The Saturday Evening Girls take center stage at this year’s annual Mary Lesneski Memorial Lecture and Reception. Young immigrant women, living in the tenements of the North End in early 20th century Boston, gathered weekly to create colorful and often lyrical ceramics under the enterprise Paul Revere Pottery. The wares were sold to fund the young women’s informal education, at a time when there was a void in social and educational opportunities for girls. The pieces produced by Paul Revere Pottery are now extremely valuable and cherished by Museums and private collectors across the country. Hear about the women who, inspired by the patriot and entrepreneur, took Paul Revere’s legend into their own hands – literally – and formed ceramic wares appreciated for posterity.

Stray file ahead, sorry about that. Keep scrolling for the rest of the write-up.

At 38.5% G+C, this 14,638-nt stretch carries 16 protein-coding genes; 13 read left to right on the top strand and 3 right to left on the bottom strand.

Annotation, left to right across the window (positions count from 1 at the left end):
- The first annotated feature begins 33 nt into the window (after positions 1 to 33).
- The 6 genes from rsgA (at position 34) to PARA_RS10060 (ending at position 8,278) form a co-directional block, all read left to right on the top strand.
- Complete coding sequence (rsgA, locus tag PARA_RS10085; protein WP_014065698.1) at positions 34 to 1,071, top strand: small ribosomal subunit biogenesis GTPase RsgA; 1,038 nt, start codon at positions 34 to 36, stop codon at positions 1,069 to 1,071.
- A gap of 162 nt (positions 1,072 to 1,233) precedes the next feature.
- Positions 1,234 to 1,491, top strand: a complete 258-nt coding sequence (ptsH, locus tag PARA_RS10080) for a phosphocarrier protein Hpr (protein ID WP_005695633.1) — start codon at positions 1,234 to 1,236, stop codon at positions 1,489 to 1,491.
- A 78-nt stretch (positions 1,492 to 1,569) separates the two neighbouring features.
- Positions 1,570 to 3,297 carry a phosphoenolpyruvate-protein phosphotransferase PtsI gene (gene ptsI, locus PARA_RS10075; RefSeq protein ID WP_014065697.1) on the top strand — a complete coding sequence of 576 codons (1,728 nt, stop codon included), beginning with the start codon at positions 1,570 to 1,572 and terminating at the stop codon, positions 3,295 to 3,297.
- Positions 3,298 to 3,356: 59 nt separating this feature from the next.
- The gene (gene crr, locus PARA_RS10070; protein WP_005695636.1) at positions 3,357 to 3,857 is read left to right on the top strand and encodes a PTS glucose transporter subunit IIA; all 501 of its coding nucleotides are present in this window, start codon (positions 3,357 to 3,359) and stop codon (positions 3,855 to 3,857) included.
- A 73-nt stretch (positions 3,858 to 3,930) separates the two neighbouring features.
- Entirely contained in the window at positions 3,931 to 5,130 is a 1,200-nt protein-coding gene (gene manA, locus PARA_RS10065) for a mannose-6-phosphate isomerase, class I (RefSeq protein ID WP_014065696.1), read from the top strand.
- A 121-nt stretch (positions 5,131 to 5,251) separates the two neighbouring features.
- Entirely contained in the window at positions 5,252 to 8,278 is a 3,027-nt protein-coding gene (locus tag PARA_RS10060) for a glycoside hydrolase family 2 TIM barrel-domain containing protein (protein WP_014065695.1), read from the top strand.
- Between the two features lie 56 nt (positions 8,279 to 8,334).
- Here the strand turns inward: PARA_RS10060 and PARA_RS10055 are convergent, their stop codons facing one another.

Nonie Gadsden is the Katharine Lane Weems Senior Curator of American Decorative Arts and Sculpture at the Museum
of Fine Arts, Boston (MFA). She earned her B.A. from Yale College and her M.A. from the Winterthur Program in Early American Culture at the University of Delaware. Prior to joining the MFA in 2004, she worked at the Chipstone Foundation in Milwaukee, Wisconsin, and the Milwaukee Art Museum. At the MFA, Gadsden is responsible for a wide range of artwork, including the planning and installation of the MFA’s award-winning Art of the Americas Wing (opened 2010). Gadsden curated many exhibitions in the MFA, including the current exhibition “Women Take the Floor” (2019). She is the author of books, essays, articles, and book reviews including the monograph Art and Reform: Sara Galner, the Saturday Evening Girls and the Paul Revere Pottery (2006). She heads the Collections Committee of the Nichols House Museum on Boston’s Beacon Hill, serves as a Governor for the Decorative Arts Trust, and is a member of the Council of the Colonial Society of Massachusetts.
The lecture will be held in the Franklin Lyceum in the Rasmussen Education Center. Reception to follow in Brooke Hall with an opportunity to visit Beyond Midnight: Paul Revere and His Ride with Concord Museum Curator, David Wood.
$10 Member | $15 Non-Member. Reception to follow.